All right, before we get too far into this, forget about all the preconceived custom parameters you may have-like the ideas that cars manufactured after 1965 are not proper custom fodder, or anything that's not a Merc is unworthy! Open your minds beyond the cutoff dates and so forth, then take a long look at Lance Love's '70 Chevelle. What do you see? Well, if your mind is still locked into the fuzzy-dice '50s, you'll probably have already moved on to other pages. The rest of you will see and appreciate one bad ass custom, regardless of its typical musclecar heritage. The stance, styling, craftsmanship, and overall execution are all there-just on a type of car most are not "accustomed" to seeing done this way.
As Lance put it, he "crossed the line" with his latest project. Having done the majority of his past endeavors in a conventional manner, so to speak, he decided he'd try something different this time around, especially considering he and his wife, Georganne, were now at a point in their lives (kids grown, etc.) where the could take their time and truly enjoy the fruits of labor-time, and money. Ironically, though, Lance says he originally envisioned a two-tone red and black exterior, a decision that took months to make. However, two days prior to final paint, that decision was changed and the hot scheme you see here was his final choice. Nevertheless, from the get-go the idea was to build a car as unique as possible, something that would grab your attention beyond the immaculate detailing, fit, and finish. Most guys who admire a car of this nature would probably expect to see it with a set of five-spokes and possibly SS stripes gracing the hood; while guys really into customs may imagine this external guise on an earlier type car. Either way, the two schools of spectators ultimately have to meet, and we couldn't think of a better venue than this. Maybe that's exactly what Lance had hoped for.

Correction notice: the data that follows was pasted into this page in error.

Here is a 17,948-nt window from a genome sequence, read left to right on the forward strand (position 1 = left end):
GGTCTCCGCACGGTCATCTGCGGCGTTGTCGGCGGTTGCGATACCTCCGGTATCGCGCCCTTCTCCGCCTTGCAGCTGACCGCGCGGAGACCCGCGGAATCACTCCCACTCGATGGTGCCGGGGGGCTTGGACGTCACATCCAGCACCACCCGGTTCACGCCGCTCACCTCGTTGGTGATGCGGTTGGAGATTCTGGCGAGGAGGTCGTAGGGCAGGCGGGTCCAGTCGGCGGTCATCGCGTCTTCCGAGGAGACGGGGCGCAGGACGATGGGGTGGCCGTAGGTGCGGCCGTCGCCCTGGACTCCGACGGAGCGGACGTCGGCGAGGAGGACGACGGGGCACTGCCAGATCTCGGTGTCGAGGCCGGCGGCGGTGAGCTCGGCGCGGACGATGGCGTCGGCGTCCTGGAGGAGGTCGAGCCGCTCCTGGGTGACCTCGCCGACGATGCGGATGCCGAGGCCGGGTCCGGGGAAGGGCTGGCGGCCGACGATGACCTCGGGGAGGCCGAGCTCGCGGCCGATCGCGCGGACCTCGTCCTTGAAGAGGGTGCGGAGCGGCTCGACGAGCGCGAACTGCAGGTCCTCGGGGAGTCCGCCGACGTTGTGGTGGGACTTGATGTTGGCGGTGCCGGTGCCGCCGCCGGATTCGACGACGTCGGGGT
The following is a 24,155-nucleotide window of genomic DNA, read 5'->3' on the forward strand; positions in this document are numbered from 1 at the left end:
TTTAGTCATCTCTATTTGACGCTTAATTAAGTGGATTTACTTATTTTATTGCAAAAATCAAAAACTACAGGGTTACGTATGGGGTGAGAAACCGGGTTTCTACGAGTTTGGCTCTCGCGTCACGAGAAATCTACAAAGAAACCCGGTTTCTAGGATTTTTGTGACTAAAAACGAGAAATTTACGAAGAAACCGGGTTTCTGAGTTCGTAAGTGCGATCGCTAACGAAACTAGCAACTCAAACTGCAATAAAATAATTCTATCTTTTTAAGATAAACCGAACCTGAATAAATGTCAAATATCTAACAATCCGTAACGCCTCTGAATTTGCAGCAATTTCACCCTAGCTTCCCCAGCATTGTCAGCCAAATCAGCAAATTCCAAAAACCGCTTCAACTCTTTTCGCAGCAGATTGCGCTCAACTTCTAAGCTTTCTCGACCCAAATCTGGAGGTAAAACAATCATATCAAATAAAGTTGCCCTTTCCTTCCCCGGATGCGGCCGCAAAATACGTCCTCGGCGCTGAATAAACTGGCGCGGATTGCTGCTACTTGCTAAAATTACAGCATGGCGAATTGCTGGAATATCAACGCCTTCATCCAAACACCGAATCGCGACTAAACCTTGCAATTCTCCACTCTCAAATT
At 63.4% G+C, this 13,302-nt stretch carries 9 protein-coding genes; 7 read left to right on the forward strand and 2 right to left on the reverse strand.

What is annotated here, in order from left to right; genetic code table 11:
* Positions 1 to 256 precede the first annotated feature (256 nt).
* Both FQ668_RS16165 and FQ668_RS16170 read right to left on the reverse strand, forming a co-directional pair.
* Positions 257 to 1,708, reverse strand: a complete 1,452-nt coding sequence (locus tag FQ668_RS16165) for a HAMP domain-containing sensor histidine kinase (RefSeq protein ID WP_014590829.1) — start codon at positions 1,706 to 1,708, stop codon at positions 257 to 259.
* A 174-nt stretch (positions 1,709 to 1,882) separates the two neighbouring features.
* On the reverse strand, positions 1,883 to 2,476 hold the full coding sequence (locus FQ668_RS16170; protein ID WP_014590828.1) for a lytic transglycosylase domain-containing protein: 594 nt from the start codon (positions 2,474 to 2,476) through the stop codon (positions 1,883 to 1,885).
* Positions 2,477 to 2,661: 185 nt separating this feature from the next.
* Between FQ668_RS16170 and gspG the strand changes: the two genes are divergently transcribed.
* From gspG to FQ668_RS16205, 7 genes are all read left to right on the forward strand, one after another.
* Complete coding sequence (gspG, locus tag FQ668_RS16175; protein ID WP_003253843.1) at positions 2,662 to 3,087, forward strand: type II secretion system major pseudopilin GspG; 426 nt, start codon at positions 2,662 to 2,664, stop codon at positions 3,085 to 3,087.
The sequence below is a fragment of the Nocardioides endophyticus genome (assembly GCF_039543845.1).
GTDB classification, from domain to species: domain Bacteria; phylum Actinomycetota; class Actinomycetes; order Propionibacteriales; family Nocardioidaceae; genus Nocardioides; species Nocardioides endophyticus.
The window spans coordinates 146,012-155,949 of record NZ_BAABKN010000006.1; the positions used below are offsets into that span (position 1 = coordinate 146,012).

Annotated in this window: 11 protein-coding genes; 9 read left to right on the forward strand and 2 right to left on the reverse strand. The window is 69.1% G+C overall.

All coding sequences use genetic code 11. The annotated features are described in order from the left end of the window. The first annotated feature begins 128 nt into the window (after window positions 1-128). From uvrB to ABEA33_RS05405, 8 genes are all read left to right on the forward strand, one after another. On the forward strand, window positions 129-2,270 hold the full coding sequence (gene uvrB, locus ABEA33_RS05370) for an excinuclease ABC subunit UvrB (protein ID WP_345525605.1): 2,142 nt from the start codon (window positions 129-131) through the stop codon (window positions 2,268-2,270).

In trying to stray from the typical musclecar look, Lance shaved the bumpers then tucked them in tight to the body. Marker lights, emblems (with the exception of the SS grille tag), and door handles have also been shaved, something an average Chevelle owner would never consider doing. Paint 'n' Place, the same outfit responsible for John Force's paint on his team of Funny Cars, laid down the PPG black base, while Steve Van Demon at Absolute Custom Paintwerx handled the flames and striping. An Air Ride Technologies kit suggestively tucks the 18- and 20-inch Billet Specialties "Vintec Legacy" wheels with BFGoodrich radials into the fenderwells. On the inside, Ron Mangus stitched together a trick layout using butterscotch and black leather (including over a Glide Engineering power bench) and black carpet. Beneath the flamed cowl-induction hood, Lance dropped in a potent Chevy ZZ4 350, complete with a Demon carb, Hedman headers, and HEI, which is backed by a Turbo 350 from Trans Pro.
You still may not be convinced that Lance and Georganne Love's Chevelle belongs in this magazine, and that's okay. We do-that's why we included it this month! If anything, at least this Chevelle will widen the parameters in some minds as to what is and isn't custom rod material. We believe those boundaries have just been widened.